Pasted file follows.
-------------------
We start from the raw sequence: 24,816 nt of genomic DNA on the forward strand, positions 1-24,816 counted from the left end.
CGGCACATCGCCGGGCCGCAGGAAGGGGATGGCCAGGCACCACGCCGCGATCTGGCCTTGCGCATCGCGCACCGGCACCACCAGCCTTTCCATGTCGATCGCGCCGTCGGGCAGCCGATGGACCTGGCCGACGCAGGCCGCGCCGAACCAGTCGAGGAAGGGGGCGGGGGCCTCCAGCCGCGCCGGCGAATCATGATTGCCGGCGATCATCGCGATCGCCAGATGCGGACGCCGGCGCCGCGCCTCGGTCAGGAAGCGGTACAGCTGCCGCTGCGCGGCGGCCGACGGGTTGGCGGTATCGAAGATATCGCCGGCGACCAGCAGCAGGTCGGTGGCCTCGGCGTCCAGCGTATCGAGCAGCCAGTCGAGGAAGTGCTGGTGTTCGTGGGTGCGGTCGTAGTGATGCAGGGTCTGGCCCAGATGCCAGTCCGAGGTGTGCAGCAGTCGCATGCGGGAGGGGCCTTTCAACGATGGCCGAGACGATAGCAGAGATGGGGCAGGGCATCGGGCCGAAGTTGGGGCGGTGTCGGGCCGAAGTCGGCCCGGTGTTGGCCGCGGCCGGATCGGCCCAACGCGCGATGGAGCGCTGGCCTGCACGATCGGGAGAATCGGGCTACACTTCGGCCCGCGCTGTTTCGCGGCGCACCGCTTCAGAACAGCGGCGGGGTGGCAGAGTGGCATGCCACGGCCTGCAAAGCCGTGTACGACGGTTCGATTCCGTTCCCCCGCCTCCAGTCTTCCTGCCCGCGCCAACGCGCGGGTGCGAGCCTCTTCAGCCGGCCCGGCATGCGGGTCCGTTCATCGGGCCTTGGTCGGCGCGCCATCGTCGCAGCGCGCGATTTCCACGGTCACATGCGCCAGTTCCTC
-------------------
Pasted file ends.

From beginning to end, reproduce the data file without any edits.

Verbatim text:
We start from the raw sequence: 24,816 nt of genomic DNA on the forward strand, positions 1-24,816 counted from the left end.
CGGCACATCGCCGGGCCGCAGGAAGGGGATGGCCAGGCACCACGCCGCGATCTGGCCTTGCGCATCGCGCACCGGCACCACCAGCCTTTCCATGTCGATCGCGCCGTCGGGCAGCCGATGGACCTGGCCGACGCAGGCCGCGCCGAACCAGTCGAGGAAGGGGGCGGGGGCCTCCAGCCGCGCCGGCGAATCATGATTGCCGGCGATCATCGCGATCGCCAGATGCGGACGCCGGCGCCGCGCCTCGGTCAGGAAGCGGTACAGCTGCCGCTGCGCGGCGGCCGACGGGTTGGCGGTATCGAAGATATCGCCGGCGACCAGCAGCAGGTCGGTGGCCTCGGCGTCCAGCGTATCGAGCAGCCAGTCGAGGAAGTGCTGGTGTTCGTGGGTGCGGTCGTAGTGATGCAGGGTCTGGCCCAGATGCCAGTCCGAGGTGTGCAGCAGTCGCATGCGGGAGGGGCCTTTCAACGATGGCCGAGACGATAGCAGAGATGGGGCAGGGCATCGGGCCGAAGTTGGGGCGGTGTCGGGCCGAAGTCGGCCCGGTGTTGGCCGCGGCCGGATCGGCCCAACGCGCGATGGAGCGCTGGCCTGCACGATCGGGAGAATCGGGCTACACTTCGGCCCGCGCTGTTTCGCGGCGCACCGCTTCAGAACAGCGGCGGGGTGGCAGAGTGGCATGCCACGGCCTGCAAAGCCGTGTACGACGGTTCGATTCCGTTCCCCCGCCTCCAGTCTTCCTGCCCGCGCCAACGCGCGGGTGCGAGCCTCTTCAGCCGGCCCGGCATGCGGGTCCGTTCATCGGGCCTTGGTCGGCGCGCCATCGTCGCAGCGCGCGATTTCCACGGTCACATGCGCCAGTTCCTC